Honest Conversation Is Overrated
Actual Human Interactions Witnessed Or Overheard
In Twentieth And Twenty-First Century America
In Twentieth And Twenty-First Century America
The most boring date in the world would have to take place in a museum. It's a Saturday afternoon, and a singer and an author, each with a penchant for witty one liners, are too tired to come up with anything funnier than a yawn. Due to a diabolical scheme by the MBTA to throw off their chemistry, they both arrive late. Author arrives first, sits on the steps of the Museum of Fine Arts, and writes fanmail to a person he doesn't respect. When Singer shows up, full of sunshine and apologies, Author smiles, and the two head into the lobby.
There are more Greek Gods and heroes on the ceiling than Author could fall in love with in a week. Singer knows them all by name, and what errands they've run. He mentions he's an art snob, and when Author mentions something about not remembering which face goes with which psychological disorder, Singer says only "Tragic."
Tragic is the word of the day. The haircut of a passing off-white trash boy is tragic, as is his outfit. Author's inability to tell Picasso from...someone who clearly isn't Picasso is tragic. The lack of one liners during the date is tragic, as are certain works by William Shakespeare. When enough hours pass, that the only thing either guy can say of an entire hallway of paintings is "flowers," the date has turned tragic, and it's time to go home. First, they spend some quality time on one of the hard benches trying to be catty about the passing tourists, but only managing to sound like Lemurs: docile, vegetarian, and endangered.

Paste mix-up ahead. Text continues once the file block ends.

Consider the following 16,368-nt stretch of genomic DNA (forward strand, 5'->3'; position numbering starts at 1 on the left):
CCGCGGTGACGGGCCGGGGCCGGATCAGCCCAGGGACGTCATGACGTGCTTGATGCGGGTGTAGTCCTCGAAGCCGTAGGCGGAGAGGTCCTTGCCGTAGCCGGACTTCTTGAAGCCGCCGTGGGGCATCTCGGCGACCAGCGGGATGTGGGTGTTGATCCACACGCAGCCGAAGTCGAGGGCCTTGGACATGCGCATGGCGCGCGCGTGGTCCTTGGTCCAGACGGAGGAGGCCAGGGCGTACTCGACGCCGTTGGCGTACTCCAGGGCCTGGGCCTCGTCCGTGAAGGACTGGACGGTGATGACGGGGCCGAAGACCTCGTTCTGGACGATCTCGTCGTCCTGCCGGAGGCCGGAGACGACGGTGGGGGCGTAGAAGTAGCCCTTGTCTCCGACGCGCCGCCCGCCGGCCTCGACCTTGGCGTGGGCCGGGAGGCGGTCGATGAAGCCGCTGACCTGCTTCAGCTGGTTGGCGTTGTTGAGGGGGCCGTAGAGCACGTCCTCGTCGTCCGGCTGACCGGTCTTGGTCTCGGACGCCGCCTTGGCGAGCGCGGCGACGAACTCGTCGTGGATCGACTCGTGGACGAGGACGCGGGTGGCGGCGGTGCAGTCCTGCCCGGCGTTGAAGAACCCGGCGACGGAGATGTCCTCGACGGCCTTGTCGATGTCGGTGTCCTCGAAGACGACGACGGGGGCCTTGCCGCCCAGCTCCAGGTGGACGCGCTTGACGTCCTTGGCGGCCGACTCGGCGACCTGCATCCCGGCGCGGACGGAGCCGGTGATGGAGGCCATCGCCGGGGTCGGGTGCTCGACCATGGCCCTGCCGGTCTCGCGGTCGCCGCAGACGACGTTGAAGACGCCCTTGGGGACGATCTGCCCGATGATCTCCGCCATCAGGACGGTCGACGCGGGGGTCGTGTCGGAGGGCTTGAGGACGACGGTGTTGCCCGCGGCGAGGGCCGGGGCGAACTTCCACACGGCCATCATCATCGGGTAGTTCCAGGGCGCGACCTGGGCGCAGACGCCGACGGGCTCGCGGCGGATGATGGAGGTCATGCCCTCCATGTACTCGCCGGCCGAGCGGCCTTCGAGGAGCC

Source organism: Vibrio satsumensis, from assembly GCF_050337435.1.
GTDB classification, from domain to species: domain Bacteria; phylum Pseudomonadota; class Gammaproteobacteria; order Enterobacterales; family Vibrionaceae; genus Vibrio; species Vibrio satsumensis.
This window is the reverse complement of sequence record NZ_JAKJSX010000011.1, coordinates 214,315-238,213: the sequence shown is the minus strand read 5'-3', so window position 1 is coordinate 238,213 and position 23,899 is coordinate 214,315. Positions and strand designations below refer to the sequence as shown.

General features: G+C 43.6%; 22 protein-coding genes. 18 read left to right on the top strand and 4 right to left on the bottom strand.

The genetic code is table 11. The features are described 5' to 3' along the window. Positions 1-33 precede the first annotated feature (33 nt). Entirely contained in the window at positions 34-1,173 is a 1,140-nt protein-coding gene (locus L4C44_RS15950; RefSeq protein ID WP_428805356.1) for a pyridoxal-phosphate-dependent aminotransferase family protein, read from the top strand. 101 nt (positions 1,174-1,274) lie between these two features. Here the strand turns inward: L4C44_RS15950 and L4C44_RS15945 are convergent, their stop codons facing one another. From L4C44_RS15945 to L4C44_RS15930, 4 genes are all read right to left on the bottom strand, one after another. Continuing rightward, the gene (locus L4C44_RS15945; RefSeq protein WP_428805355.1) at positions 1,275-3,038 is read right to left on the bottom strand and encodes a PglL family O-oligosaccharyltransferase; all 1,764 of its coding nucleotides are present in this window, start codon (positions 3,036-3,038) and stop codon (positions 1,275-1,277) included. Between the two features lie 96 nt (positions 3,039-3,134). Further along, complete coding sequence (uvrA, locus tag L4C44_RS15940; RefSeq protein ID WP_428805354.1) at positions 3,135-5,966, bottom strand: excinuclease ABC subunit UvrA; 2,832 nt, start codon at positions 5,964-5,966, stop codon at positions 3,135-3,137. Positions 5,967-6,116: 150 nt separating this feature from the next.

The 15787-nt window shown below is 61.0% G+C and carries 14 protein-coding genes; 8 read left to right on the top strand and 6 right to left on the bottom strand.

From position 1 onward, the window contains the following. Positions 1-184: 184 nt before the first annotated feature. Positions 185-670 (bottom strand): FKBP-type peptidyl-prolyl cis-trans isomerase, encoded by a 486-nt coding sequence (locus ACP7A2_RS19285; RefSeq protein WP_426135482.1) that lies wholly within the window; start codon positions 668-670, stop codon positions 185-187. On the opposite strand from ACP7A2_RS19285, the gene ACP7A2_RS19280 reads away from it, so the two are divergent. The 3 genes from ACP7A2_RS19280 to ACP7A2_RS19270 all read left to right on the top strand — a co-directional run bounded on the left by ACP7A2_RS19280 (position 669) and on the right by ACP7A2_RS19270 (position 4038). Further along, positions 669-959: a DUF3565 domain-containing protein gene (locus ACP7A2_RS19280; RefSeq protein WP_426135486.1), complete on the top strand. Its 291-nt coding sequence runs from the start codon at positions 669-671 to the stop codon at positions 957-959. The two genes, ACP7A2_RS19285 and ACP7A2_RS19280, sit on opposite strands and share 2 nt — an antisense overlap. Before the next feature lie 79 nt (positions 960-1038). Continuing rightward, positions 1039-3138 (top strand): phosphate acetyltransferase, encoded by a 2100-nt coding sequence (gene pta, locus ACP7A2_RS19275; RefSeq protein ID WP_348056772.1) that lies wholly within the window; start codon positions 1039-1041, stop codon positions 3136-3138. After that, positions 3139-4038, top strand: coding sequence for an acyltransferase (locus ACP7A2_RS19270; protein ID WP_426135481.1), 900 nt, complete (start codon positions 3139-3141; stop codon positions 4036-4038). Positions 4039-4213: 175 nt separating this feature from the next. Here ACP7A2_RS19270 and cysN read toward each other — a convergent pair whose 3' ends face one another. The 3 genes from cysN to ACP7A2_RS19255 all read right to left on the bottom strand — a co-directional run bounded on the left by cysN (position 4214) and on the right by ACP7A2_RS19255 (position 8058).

The day grows more tragic by the moment.
On his way to the date, Author is accosted by a solatic, a crazy person who's affected by the sun. This is the first day of sun in over and a week, and this particular crazy lady has decided to take some public transportation, armed with some red, white, and blue flowers, and her mole. Author is sitting innocently on a bench, one of the few things he can manage to do innocently. He has his headphones on, and is writing a love note to someone he doesn't even like. As his pen spits out the phrase "penguin lust", solatic places a blue carnation on Author's book. He looks up at her.
"This is for you." She says.
He smiles, and says thank you.
"I just ask for a small donation to The Memorial Day Fund."
While this pisses Author off, he pulls his small wad of cash out of his pocket, and separates two ones from the pile to give her. She seizes his ten dollar bill, and says "This will do."
He does not let go of the ten. Yanks it out of her hand, and stuffs it deep down in his pocket.
"Please sir. Think of the children. This is the time of year when they need remembrance, and gifts, and some of these kids don't get presents or stuffing or turkey. Orphans, sir. Ten dollars will get them meals for a week, and aren't the children worth just ten dollars?"